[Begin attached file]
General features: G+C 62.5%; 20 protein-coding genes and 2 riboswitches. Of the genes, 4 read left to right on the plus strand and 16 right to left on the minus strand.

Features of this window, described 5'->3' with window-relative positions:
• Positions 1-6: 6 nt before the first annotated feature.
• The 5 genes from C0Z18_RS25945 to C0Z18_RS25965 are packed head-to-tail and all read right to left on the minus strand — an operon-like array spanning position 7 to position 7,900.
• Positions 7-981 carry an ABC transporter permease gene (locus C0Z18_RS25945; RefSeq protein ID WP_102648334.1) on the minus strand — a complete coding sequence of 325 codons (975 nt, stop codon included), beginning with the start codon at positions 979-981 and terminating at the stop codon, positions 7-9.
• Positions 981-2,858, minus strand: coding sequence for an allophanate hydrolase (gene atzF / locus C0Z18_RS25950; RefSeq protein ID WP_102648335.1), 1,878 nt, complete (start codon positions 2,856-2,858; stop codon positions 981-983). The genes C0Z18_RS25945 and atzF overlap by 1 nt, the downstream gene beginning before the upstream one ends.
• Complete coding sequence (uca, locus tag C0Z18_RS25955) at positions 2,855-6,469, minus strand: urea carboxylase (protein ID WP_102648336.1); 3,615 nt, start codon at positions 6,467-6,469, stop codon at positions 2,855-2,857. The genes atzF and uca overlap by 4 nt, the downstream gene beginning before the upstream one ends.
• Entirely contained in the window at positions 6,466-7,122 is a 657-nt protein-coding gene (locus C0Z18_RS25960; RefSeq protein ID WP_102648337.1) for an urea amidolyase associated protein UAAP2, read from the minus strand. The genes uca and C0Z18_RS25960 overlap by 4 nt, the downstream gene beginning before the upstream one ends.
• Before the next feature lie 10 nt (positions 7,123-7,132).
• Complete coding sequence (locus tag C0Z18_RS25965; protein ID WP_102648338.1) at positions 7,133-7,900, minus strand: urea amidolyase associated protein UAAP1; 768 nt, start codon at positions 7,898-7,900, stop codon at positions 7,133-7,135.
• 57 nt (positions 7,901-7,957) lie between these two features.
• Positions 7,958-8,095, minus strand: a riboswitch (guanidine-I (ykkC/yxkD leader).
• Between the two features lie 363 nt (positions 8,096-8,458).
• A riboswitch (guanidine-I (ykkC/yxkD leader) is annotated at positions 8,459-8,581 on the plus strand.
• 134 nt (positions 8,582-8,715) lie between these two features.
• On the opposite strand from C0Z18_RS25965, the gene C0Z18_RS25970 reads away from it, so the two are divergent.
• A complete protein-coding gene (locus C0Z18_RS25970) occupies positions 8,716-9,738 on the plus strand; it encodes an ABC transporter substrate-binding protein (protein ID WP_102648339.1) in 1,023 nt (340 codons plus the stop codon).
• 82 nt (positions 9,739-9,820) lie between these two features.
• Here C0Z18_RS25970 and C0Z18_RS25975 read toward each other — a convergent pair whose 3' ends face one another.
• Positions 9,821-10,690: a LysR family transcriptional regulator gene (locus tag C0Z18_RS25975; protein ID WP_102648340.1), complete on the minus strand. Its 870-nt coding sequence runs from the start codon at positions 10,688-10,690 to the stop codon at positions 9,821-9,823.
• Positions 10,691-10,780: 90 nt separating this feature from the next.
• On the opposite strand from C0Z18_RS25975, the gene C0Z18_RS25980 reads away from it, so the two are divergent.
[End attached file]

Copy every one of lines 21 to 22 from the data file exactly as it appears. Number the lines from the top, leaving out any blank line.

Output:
• Positions 10,691-10,780: 90 nt separating this feature from the next.
• On the opposite strand from C0Z18_RS25975, the gene C0Z18_RS25980 reads away from it, so the two are divergent.